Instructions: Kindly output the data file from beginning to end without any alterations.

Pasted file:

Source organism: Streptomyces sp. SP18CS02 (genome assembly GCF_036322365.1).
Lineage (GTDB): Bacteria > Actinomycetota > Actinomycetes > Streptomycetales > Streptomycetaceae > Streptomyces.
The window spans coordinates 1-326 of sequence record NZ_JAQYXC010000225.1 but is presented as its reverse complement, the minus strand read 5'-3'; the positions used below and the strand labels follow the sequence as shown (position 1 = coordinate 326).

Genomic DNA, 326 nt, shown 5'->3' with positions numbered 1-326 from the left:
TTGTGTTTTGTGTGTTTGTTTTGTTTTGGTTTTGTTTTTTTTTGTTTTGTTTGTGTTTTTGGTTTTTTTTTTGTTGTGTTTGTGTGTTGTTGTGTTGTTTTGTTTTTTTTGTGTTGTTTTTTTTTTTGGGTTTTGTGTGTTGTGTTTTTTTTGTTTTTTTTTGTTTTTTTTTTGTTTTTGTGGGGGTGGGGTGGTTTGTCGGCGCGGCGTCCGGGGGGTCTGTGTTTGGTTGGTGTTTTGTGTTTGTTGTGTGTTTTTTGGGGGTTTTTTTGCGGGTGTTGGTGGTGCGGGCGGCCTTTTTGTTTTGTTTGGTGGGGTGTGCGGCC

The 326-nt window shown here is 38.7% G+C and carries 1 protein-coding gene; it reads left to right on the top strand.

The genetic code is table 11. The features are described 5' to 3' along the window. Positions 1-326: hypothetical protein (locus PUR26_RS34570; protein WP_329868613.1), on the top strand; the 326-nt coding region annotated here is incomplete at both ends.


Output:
Source organism: Streptomyces sp. SP18CS02 (genome assembly GCF_036322365.1).
Lineage (GTDB): Bacteria > Actinomycetota > Actinomycetes > Streptomycetales > Streptomycetaceae > Streptomyces.
The window spans coordinates 1-326 of sequence record NZ_JAQYXC010000225.1 but is presented as its reverse complement, the minus strand read 5'-3'; the positions used below and the strand labels follow the sequence as shown (position 1 = coordinate 326).

Genomic DNA, 326 nt, shown 5'->3' with positions numbered 1-326 from the left:
TTGTGTTTTGTGTGTTTGTTTTGTTTTGGTTTTGTTTTTTTTTGTTTTGTTTGTGTTTTTGGTTTTTTTTTTGTTGTGTTTGTGTGTTGTTGTGTTGTTTTGTTTTTTTTGTGTTGTTTTTTTTTTTGGGTTTTGTGTGTTGTGTTTTTTTTGTTTTTTTTTGTTTTTTTTTTGTTTTTGTGGGGGTGGGGTGGTTTGTCGGCGCGGCGTCCGGGGGGTCTGTGTTTGGTTGGTGTTTTGTGTTTGTTGTGTGTTTTTTGGGGGTTTTTTTGCGGGTGTTGGTGGTGCGGGCGGCCTTTTTGTTTTGTTTGGTGGGGTGTGCGGCC

The 326-nt window shown here is 38.7% G+C and carries 1 protein-coding gene; it reads left to right on the top strand.

The genetic code is table 11. The features are described 5' to 3' along the window. Positions 1-326: hypothetical protein (locus PUR26_RS34570; protein WP_329868613.1), on the top strand; the 326-nt coding region annotated here is incomplete at both ends.